These days, it seems, it’s all about us. It’s not enough to protect the natural world simply because it’s there, or to ensure our children get to enjoy the wildlife that we can still take for granted. Now, nature has to pay its way, by providing us with ‘services’ and ‘resources’. So, Tony Juniper asks, in a Pythonesque way, “What has nature ever done for us?” And the answer is, like the Romans, really quite a lot.
The chapters take us on a breakneck tour through the natural world, charting how we depend on it and, moreover, how careful management could actually benefit us. After all, why bother to spend millions on carbon capture and storage when the technology already exists. It’s called soil, the ‘indispensable dirt’, as Juniper calls it, that grows more than 90% of our food and recycles our waste into the bargain. Yet more than a third has been degraded in the last 50 years.
After a while, your head begins to swim. Saltmarshes, mangroves, forests, mountains, glaciers, coral reefs, rivers, peatbogs, and even the occasional urban green space are quietly providing us with the essentials of life we take for granted. Species, from coccolithophores to sea otters, by way of vultures, bees, tuna, nettles, frogs and great tits, all provide us with services just by living their lives, which we only notice when they disappear. Did you know that nearly half the oxygen in every breath you take comes from marine algae? No, neither did I.
I half imagine the publisher leaning over the author’s shoulder whispering “Tony, don’t make it too depressing”. So the book is leavened with plenty of positive examples of how careful stewardship has conserved nature and saved money into the bargain. Here, the telephone number financial sums involved can just become bewildering. There are the inevitable tales of ecological vandalism and short-term greed destroying the natural fabric on which we depend, but Juniper’s tone remains admirably positive; it doesn’t have to be this way.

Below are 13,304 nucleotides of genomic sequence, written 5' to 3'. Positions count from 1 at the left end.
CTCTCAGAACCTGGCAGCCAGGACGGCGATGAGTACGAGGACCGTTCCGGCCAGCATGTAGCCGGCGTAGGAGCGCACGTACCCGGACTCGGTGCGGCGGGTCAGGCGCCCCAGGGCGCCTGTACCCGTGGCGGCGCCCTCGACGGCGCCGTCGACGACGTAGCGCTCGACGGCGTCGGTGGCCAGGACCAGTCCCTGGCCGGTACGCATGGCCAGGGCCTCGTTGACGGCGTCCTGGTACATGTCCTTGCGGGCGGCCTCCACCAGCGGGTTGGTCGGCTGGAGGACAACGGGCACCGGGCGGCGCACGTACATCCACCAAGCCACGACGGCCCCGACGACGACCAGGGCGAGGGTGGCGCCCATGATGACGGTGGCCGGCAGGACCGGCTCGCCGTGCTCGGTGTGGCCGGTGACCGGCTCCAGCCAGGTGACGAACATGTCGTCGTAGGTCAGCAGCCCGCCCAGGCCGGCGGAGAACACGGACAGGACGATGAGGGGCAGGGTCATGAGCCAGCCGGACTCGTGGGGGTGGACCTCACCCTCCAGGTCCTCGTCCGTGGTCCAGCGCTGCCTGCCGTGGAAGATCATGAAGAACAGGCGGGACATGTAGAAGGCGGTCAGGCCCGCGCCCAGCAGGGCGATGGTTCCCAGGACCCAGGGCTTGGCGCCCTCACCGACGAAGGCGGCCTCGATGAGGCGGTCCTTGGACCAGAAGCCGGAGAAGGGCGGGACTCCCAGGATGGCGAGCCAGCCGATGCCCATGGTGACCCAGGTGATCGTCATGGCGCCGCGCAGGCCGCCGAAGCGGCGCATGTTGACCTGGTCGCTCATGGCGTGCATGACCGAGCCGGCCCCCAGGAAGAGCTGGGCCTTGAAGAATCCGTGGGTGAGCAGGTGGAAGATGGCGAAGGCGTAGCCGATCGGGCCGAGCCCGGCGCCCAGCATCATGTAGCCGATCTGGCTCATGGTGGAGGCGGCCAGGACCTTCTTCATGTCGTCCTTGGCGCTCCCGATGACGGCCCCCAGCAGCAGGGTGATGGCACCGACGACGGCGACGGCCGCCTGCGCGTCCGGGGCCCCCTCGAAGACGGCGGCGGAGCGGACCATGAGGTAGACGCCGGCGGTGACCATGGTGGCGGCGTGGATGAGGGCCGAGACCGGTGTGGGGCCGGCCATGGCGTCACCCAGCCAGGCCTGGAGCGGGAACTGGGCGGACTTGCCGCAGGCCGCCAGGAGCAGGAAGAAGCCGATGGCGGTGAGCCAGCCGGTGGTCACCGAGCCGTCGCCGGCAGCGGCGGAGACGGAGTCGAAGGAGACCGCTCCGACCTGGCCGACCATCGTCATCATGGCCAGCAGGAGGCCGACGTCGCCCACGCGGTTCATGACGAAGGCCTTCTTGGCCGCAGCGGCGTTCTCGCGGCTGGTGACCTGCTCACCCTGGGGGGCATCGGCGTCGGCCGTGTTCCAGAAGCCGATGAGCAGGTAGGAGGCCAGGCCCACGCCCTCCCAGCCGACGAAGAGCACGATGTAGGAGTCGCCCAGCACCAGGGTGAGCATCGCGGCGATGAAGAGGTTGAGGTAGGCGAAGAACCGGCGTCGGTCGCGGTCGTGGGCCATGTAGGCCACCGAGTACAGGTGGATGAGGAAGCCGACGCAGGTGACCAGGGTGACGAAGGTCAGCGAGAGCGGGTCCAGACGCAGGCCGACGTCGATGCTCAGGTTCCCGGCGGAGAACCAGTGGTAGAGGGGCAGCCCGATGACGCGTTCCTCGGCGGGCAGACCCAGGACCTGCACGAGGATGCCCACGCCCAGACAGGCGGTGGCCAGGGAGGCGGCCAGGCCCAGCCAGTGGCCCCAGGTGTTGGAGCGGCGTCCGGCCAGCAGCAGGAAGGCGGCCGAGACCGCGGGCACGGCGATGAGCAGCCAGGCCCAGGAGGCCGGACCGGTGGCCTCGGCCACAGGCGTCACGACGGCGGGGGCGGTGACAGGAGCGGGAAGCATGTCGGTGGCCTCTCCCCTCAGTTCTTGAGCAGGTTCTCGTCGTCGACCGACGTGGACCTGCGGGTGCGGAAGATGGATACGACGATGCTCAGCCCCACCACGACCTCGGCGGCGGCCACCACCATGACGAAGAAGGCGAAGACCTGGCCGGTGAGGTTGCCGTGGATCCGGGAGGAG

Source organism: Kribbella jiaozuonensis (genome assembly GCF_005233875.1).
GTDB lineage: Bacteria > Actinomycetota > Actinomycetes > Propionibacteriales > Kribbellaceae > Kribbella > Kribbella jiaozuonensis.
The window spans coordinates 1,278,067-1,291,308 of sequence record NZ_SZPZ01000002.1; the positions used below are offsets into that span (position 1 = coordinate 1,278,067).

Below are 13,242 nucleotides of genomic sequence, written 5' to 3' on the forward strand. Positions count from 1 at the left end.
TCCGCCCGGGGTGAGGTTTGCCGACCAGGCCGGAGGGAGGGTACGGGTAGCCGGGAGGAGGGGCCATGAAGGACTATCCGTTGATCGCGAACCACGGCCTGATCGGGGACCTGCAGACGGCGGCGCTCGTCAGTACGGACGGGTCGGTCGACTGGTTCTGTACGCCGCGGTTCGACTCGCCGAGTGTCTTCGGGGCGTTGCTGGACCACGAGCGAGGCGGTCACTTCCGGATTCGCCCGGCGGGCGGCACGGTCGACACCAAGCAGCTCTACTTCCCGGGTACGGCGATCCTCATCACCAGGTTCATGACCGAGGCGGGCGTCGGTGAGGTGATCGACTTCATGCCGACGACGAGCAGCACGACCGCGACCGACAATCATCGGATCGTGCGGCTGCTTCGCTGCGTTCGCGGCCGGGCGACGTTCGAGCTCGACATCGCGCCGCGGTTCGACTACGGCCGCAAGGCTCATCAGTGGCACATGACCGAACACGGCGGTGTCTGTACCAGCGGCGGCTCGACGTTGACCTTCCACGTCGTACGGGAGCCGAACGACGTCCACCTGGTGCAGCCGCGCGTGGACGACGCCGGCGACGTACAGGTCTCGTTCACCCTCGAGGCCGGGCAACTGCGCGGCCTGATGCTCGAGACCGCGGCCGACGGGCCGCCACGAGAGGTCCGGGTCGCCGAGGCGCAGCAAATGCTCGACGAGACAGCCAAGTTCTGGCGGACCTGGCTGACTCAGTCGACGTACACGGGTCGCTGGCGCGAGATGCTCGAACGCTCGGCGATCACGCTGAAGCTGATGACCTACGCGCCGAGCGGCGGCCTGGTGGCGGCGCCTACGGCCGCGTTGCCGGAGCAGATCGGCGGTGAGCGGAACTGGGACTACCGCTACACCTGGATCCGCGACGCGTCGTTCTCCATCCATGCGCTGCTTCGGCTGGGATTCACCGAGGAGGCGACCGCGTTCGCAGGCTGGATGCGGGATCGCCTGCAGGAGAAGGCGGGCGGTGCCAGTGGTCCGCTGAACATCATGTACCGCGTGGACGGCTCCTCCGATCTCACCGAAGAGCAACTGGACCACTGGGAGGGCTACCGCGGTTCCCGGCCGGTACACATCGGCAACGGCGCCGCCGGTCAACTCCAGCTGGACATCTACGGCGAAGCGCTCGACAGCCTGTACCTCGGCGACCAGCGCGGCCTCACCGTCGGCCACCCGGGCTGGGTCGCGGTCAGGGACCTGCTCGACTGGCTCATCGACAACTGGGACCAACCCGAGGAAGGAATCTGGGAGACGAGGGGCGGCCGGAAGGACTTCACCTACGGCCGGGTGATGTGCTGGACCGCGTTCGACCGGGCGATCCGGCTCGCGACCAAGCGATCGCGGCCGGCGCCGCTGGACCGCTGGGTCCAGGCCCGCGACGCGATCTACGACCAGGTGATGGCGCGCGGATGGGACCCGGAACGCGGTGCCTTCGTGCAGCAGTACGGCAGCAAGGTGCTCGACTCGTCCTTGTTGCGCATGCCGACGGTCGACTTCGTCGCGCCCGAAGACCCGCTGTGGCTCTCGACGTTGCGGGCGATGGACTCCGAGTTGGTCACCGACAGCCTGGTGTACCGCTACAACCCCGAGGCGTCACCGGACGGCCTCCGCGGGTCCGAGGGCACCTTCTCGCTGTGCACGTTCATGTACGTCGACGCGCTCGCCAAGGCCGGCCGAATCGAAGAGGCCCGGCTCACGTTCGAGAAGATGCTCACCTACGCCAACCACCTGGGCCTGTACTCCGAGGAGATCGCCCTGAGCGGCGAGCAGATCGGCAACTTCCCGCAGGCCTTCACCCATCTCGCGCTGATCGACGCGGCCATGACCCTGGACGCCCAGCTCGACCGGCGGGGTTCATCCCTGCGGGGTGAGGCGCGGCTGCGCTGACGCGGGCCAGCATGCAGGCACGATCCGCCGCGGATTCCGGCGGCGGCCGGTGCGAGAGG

Quite why we seem unable to look beyond the immediate is the subject of the final chapter. Of course, for the very poor, the need for food or shelter can trump long-term considerations. But some attitudes can be truly shocking, like one CEO who commented that, because natural resources are limited, he had to “grab them whilst they are still there”. But, for me, more insidious were those who say, in reasonable tones, that there has to be ‘balance’ between the needs of people and the environment, as if the latter was some abstract ‘other’ to be protected as an afterthought. Marine Conservation Zones anyone?
It’s sad that a simple appeal to do the right thing isn’t enough to protect the environment. But if we have to play the ecosystem services game – and it looks like it’s the only one in town – we have to play it well. With What Has Nature Ever Done For Us Tony Juniper has produce an absorbing and, in the end, optimistic overview of how the economy is a wholly-owned subsidiary of the environment, that should be a must-read for economists, planners, and politicians. But I suspect the response from many of them will just echo that of John Cleese’s Reg from the People’s Front of Judea. “Yeah, but apart from food, energy, chemicals, pest control, flood prevention, climate, freshwater and public ‘ealth...what has Nature ever done for us…?”
This 324 page softback book by Tony Juniper, was published by Profile Books London in 2013 and is priced at £9.99. Book review by ....